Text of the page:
Irresistible incentives entice home buyers

The Star-Ledger, September 28th, 2006

The Star-Ledger Archive COPYRIGHT © The Star-Ledger 2006

Date: 2006/09/28 Thursday Page: 047 Section: BUSINESS Edition: FINAL Size: 935 words

Builders find paying down mortgages, throwing in other perks translates into sales


When Ken Baris, president of West Orange-based Jordan Baris Realtors, logged onto his computer yesterday morning, he found himself on the receiving end of an e-mail blast from Beazer Homes, a developer building 96 new condominium units in Passaic County.

The message to brokers and agents was crystal clear: Sell a condo and pocket a meaty 4 percent commission, instead of the standard 3.

It's a theme that is playing out across the country. Home builders, who have more wiggle room than private homeowners when it comes to reducing their prices, are offering prospective buyers a lot of sweeteners to stimulate the lethargic housing market.

Apparently, it's working.

Sales of new homes, which account for typically about 15 percent of real estate transactions, rose in August by a surprising 4.1 percent, to an annual pace of 1.05 million units, the Commerce Department reported yesterday. The increase was due in large part to declining mortgage rates and the bevy of incentives being offered by home builders.

The August spike in new home sales was the biggest increase in nearly five months, and raised hopes that maybe, just maybe, the worst may be over for the housing market.

"Developers, more so than a lot of private homeowners, are being practical and addressing the issue of the changing market," Baris said. "We're seeing strong sales in new construction."

By region, the numbers seem to suggest builders in the Northeast are doing a pretty good job of enticing home buyers back into the market, with new home sales in August soaring 21.7 percent, according to the Commerce Department.

Sales of new homes were up in every region except the West – which is dominated by California – where they dropped a sharp 17.7 percent. Sales rose 12.2 percent in the Midwest and 11.1 percent in the South.

"I think the worst may be behind us, and this might be a positive, clear sign that we will see some slight improvement," said Richard Yamarone, the chief economist at Argus Research.

Yamarone is one of a handful of contrarians on Wall Street who believe the main culprit behind the housing market's malaise is the media.

"No doubt about it, there is some softening in the housing market. You can't break records forever," he said. "But I really believe this has been fed by the left-wing press looking for a good story right before the elections."

Yamarone said the nation's unemployment rate remains low at 4.7 percent. And mortgage rates have been falling lately, which tends to increase consumers' buying power.

Freddie Mac, the big mortgage buyer, says the national average rate for 30-year fixed-rate loans fell about a quarter-point in August, to 6.52 percent, from 6.7 percent in July. And they've fallen more since, to 6.40 percent last week.

"The bottom line," Yamarone said, "is mortgage rates are falling and people in those quirky, adjustable-rate mortgages are refinancing into fixed-rate products, so that's a positive thing. As long as mortgage rates remain low, we should have some bottoming in this slump. I think there is more to be optimistic about than pessimistic."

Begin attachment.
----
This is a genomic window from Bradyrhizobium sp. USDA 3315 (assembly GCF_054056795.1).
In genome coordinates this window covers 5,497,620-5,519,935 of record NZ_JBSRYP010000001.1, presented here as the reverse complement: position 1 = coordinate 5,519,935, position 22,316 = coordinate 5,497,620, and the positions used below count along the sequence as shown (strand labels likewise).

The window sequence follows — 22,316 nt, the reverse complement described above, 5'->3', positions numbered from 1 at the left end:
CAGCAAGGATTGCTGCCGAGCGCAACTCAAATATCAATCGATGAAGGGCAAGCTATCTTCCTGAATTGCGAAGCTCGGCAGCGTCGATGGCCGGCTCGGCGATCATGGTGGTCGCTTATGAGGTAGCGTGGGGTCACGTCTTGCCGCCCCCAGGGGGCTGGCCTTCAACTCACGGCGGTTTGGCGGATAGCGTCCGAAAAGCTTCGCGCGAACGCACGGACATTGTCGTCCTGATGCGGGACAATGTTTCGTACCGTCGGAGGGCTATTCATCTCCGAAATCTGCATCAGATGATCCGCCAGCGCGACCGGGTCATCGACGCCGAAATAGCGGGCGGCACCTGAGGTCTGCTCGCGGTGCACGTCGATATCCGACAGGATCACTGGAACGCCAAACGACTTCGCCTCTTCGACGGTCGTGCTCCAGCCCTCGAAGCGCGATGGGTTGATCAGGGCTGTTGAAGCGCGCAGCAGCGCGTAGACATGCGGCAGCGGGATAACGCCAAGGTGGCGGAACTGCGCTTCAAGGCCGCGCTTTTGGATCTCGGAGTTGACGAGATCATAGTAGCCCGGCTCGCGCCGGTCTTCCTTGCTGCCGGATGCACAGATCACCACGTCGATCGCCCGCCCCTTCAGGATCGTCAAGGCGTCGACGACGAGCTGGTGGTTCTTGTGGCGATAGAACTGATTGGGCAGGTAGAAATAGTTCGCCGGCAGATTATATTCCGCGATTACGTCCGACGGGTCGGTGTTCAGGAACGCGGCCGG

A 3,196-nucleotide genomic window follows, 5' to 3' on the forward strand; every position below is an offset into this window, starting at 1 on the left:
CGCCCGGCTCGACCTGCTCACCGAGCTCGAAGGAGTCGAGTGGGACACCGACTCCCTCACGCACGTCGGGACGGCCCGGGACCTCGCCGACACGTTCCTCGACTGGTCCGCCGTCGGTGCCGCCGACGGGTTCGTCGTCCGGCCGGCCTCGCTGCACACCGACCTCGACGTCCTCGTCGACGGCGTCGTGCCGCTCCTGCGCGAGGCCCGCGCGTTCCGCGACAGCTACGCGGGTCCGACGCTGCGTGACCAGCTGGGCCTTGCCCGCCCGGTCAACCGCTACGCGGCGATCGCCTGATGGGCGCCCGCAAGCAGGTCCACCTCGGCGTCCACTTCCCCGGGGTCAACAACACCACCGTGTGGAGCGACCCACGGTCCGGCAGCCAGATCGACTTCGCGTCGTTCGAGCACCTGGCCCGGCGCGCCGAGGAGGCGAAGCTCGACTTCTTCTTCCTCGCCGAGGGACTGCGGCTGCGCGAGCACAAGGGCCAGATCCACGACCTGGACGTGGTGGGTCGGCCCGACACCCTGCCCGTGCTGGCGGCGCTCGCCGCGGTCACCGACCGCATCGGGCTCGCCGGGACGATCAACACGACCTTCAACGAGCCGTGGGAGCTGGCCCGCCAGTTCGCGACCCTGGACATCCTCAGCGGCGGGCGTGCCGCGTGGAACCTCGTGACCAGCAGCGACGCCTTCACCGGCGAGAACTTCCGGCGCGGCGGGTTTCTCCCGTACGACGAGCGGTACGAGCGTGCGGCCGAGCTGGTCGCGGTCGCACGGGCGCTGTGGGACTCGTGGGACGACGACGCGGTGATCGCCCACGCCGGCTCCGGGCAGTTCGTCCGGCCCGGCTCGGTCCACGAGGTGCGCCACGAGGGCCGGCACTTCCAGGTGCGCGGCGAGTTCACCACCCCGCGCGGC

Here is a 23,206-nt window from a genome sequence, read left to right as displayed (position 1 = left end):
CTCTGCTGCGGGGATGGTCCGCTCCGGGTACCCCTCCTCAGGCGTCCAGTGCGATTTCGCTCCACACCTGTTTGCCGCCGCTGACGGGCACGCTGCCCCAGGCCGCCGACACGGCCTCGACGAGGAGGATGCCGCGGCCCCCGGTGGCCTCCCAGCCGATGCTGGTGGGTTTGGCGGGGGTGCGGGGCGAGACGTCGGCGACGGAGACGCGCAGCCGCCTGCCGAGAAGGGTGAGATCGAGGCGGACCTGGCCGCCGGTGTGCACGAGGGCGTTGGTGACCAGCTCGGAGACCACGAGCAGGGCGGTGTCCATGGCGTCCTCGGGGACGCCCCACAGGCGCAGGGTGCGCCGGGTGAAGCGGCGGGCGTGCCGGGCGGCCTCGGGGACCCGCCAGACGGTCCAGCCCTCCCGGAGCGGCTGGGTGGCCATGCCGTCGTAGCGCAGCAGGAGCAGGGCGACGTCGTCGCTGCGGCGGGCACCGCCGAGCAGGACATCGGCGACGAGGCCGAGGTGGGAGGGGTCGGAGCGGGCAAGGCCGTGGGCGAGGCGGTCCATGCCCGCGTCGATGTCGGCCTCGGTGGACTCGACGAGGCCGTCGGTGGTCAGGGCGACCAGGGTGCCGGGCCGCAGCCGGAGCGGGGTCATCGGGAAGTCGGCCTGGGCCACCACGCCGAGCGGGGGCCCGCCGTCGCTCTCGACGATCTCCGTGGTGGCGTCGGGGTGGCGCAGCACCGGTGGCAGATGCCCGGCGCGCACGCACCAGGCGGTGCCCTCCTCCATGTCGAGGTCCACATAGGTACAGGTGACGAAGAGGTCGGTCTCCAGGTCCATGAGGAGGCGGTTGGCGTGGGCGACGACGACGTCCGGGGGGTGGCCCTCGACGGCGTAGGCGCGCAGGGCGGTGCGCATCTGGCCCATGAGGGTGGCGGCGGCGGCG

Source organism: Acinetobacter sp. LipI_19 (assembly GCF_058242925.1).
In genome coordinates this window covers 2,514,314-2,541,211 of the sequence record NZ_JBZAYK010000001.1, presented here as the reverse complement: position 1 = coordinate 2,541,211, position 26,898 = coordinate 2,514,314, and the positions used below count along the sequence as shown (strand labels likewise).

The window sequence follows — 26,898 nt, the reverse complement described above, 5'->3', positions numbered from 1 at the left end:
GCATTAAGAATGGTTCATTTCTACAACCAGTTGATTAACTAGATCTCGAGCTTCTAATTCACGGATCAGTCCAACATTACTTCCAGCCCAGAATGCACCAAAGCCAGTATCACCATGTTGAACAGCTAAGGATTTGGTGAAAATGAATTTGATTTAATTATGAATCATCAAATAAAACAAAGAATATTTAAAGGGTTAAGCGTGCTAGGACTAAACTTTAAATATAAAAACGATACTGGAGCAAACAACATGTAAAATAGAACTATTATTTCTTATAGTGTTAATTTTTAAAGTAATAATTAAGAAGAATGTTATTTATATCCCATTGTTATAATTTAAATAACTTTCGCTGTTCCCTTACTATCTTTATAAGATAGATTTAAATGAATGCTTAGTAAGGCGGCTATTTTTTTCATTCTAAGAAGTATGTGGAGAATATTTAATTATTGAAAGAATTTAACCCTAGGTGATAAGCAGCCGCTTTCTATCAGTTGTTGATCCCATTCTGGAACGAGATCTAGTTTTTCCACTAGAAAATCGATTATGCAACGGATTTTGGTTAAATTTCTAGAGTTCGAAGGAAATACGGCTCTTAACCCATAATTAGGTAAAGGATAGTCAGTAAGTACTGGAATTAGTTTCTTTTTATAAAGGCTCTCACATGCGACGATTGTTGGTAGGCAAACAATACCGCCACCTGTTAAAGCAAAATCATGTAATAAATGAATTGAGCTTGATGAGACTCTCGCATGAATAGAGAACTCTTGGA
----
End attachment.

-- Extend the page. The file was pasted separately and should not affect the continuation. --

Another hopeful glimmer in the Commerce Department's report yesterday: The number of unsold homes fell to a 6.6-month supply at the August sales pace from a seven-month supply the prior month. That was the first drop in housing inventory since March.

In addition, the median sales price of a new home in August managed to climb to $237,000, from $236,200 in July, but was below the $240,100 median price a year earlier, the government reported.

Still, skeptics abound.

A number of economists insist the surprising rise in new home sales in August should not be taken as a sign the housing market has bottomed.

Mark Zandi, the chief economist at Moody's, recognizes builders have had some success sweetening the pot to move their unsold inventory. However, he predicts the government will ultimately end up revising the August numbers downward – just as they revised the July numbers measurably lower yesterday.

Indeed, the Commerce Department adjusted new home sales for July to 1.009 million – 63,000 less than the 1.072 million figure originally reported. The revised July rate was the lowest since a March 2003 rate of 999,000, the Commerce Department said.

"Of all the economic statistics, new home sales is one of the most heavily revised reports," Zandi said. "The building industry is very fragmented and so the government continues to get more information as the month progresses."

Zandi notes it wouldn't take much of a revision to send August's new home sales numbers back down into negative territory – a mere 41,000 units annualized, he said.

Joel Naroff, an economist, with Naroff Economic Advisors, said that given how ugly the July numbers turned out to be, "no one should assume the worst is behind us."

"The sales pace in August was 17.4 percent below the July 2005 level, and that shows how far the market has already fallen," said Naroff, who expects to see at least three to six more months of declines before the market hits a bottom.

"All the reports we are getting point to further declines in home sales, and one month does not make a trend."

Indeed, the National Association of Homebuilders' index, which is based on a survey of home builders' perceptions of home sales and buyer traffic, has plunged this year to levels last seen back in 1991, when the nation was in recession.